On Unions

How a widely-lauded labor institution may be suppressing underprivileged workers

The past few months have seen protracted negotiations and protests over the unionization of Amazon, Uber, Google, and many other barons of 21st century industry. Over ten percent of the American workforce is unionized, and although the nation is at a historical low point in the popularity of unions, they play an important part in our past and modern day economy. Because of their economic and cultural significance in our society, there is a high degree of political polarization present in discussions about unions that leads to misguided and inconsistent policy conclusions. 

In this piece, we explore some basic concepts that are necessary for understanding unions. Before we can say what ought or ought not to be done in terms of union policy, we must answer the following questions:

How do unions work and what are their effects? 

Who do they help and who do they hurt?

How did unions operate in the past and have they changed?

The unionizing Amazon workers will benefit greatly from membership. The average union worker earns about 20% more than nonunion workers, even after adjusting for factors such as years of work experience and education level. Importantly, these benefits come without requiring an increase in working hours or productivity, resulting in an unqualified improvement to union members’ quality of life. This is the reason unions are popular. Workers and political movements that sympathize with them believe that labor deserves a bigger share of the revenue from businesses, and unions give it to them. The benefits that unions afford to their members cannot be ignored.

So that’s one question answered. Unions help their members by getting them more pay for the same work. That’s really good for those workers, but businesses never do anything for free. If unions don’t offer their employer more productivity, then how do they negotiate for higher wages? The answer lies in the process of competition: To understand this, let’s take the mining business as an example. 

Each additional worker that a business hires helps them produce more goods. Adding an extra miner lets the mine produce $20 of extra ore every hour. If a greedy business tried to cut the wages of their workers to $15, then a competing mine could profitably expand their operation by poaching these workers at a wage >$15, and selling their extra ore for $20. Similarly, if a unionized group of workers received $25 per hour, workers from other mines could profit by replacing the unionized workers at a wage <$25. So as long as businesses can hire more workers and workers can switch employers, any wage not equal to the value of what workers produce will eventually be competed away.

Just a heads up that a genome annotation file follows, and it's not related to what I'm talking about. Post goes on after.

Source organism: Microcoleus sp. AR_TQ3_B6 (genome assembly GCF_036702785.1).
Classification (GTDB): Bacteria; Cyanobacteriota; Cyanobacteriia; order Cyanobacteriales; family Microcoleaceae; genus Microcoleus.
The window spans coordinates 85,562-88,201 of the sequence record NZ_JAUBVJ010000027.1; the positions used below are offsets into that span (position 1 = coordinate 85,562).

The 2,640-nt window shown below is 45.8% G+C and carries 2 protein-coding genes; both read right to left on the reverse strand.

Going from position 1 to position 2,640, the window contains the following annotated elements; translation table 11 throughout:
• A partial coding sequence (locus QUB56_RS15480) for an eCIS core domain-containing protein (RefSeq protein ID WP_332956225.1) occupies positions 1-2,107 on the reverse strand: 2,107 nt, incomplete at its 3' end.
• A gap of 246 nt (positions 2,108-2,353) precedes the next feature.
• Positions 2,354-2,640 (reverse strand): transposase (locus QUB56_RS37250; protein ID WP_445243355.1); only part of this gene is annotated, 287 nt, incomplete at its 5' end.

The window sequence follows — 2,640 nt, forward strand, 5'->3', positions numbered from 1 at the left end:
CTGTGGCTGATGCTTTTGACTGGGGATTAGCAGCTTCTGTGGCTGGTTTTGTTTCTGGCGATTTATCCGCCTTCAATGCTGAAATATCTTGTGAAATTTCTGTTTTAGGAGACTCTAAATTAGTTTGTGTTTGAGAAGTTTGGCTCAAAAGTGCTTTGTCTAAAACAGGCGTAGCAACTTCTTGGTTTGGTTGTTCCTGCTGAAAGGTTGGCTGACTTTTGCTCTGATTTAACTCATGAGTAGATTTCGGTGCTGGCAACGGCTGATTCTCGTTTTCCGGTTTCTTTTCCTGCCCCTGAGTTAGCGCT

In other words, if a business has a choice between union and non-union workers, they will always choose the non-union workers, because unionized workers demand higher wages without increasing the value of what they produce. In some cases, most of the workers in a particular labor pool are unionized, leaving the profit maximizing employers no choice but to hire union workers at higher wages. This is not sustainable, however. Inflated wages attract workers from other places and industries into the labor pool.  These workers switch jobs or move to the union dominated area which gives the businesses a choice between union and non-union labor and pushes wages closer to the value of the extra goods that each extra worker produces. 

So in order to keep wages above productivity, unions must avoid this competition. Given that firms are profit maximizing, and that unions need to increase wages without increasing productivity in order to be of any benefit to their members, the money for those increased wages has to come from stopping competitors from entering the labor market. This means that in order to continue getting good deals for their members, unions must resort to excluding workers who are willing to work for less than the union set wages. Effective unions ultimately derive their power from exclusion of others, and unions that don’t, can’t keep wages high enough for members to benefit.